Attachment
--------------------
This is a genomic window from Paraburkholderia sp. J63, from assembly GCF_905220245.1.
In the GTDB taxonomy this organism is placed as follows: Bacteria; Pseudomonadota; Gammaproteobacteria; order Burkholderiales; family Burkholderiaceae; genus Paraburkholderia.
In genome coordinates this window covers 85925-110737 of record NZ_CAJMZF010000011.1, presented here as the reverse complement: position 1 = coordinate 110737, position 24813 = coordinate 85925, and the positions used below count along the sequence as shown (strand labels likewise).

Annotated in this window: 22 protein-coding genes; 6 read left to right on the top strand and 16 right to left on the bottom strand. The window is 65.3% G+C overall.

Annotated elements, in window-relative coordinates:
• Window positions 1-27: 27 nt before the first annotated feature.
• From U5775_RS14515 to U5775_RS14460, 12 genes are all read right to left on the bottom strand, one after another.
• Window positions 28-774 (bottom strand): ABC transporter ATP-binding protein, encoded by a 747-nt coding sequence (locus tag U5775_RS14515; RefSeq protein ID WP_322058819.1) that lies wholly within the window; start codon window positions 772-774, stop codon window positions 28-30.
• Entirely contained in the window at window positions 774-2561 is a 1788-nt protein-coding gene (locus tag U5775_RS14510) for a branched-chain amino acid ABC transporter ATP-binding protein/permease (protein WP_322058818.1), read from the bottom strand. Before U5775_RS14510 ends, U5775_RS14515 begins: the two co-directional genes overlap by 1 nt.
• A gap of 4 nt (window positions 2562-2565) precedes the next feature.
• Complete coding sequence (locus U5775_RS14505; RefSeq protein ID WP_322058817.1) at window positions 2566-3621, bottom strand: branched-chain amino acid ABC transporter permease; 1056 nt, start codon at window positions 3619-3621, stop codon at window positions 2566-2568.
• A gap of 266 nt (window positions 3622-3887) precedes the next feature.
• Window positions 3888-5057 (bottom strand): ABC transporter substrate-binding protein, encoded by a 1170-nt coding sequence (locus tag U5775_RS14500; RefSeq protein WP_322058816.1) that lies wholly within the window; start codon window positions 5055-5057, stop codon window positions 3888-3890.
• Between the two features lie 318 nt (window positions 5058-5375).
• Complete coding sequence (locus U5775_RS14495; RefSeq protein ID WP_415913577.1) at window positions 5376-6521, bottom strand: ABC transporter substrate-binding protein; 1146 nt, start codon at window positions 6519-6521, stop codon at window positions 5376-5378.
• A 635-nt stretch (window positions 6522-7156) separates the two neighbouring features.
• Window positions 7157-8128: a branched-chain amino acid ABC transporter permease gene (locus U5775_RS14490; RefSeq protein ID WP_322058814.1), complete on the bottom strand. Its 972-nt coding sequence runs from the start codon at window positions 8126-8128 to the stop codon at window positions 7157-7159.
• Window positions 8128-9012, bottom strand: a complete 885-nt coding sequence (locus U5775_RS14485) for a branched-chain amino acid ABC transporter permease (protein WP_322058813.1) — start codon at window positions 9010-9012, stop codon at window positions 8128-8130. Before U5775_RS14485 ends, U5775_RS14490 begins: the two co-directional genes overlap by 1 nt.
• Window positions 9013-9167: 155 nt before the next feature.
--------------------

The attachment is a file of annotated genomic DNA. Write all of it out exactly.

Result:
This is a genomic window from Paraburkholderia sp. J63, from assembly GCF_905220245.1.
In the GTDB taxonomy this organism is placed as follows: Bacteria; Pseudomonadota; Gammaproteobacteria; order Burkholderiales; family Burkholderiaceae; genus Paraburkholderia.
In genome coordinates this window covers 85925-110737 of record NZ_CAJMZF010000011.1, presented here as the reverse complement: position 1 = coordinate 110737, position 24813 = coordinate 85925, and the positions used below count along the sequence as shown (strand labels likewise).

Annotated in this window: 22 protein-coding genes; 6 read left to right on the top strand and 16 right to left on the bottom strand. The window is 65.3% G+C overall.

Annotated elements, in window-relative coordinates:
• Window positions 1-27: 27 nt before the first annotated feature.
• From U5775_RS14515 to U5775_RS14460, 12 genes are all read right to left on the bottom strand, one after another.
• Window positions 28-774 (bottom strand): ABC transporter ATP-binding protein, encoded by a 747-nt coding sequence (locus tag U5775_RS14515; RefSeq protein ID WP_322058819.1) that lies wholly within the window; start codon window positions 772-774, stop codon window positions 28-30.
• Entirely contained in the window at window positions 774-2561 is a 1788-nt protein-coding gene (locus tag U5775_RS14510) for a branched-chain amino acid ABC transporter ATP-binding protein/permease (protein WP_322058818.1), read from the bottom strand. Before U5775_RS14510 ends, U5775_RS14515 begins: the two co-directional genes overlap by 1 nt.
• A gap of 4 nt (window positions 2562-2565) precedes the next feature.
• Complete coding sequence (locus U5775_RS14505; RefSeq protein ID WP_322058817.1) at window positions 2566-3621, bottom strand: branched-chain amino acid ABC transporter permease; 1056 nt, start codon at window positions 3619-3621, stop codon at window positions 2566-2568.
• A gap of 266 nt (window positions 3622-3887) precedes the next feature.
• Window positions 3888-5057 (bottom strand): ABC transporter substrate-binding protein, encoded by a 1170-nt coding sequence (locus tag U5775_RS14500; RefSeq protein WP_322058816.1) that lies wholly within the window; start codon window positions 5055-5057, stop codon window positions 3888-3890.
• Between the two features lie 318 nt (window positions 5058-5375).
• Complete coding sequence (locus U5775_RS14495; RefSeq protein ID WP_415913577.1) at window positions 5376-6521, bottom strand: ABC transporter substrate-binding protein; 1146 nt, start codon at window positions 6519-6521, stop codon at window positions 5376-5378.
• A 635-nt stretch (window positions 6522-7156) separates the two neighbouring features.
• Window positions 7157-8128: a branched-chain amino acid ABC transporter permease gene (locus U5775_RS14490; RefSeq protein ID WP_322058814.1), complete on the bottom strand. Its 972-nt coding sequence runs from the start codon at window positions 8126-8128 to the stop codon at window positions 7157-7159.
• Window positions 8128-9012, bottom strand: a complete 885-nt coding sequence (locus U5775_RS14485) for a branched-chain amino acid ABC transporter permease (protein WP_322058813.1) — start codon at window positions 9010-9012, stop codon at window positions 8128-8130. Before U5775_RS14485 ends, U5775_RS14490 begins: the two co-directional genes overlap by 1 nt.
• Window positions 9013-9167: 155 nt before the next feature.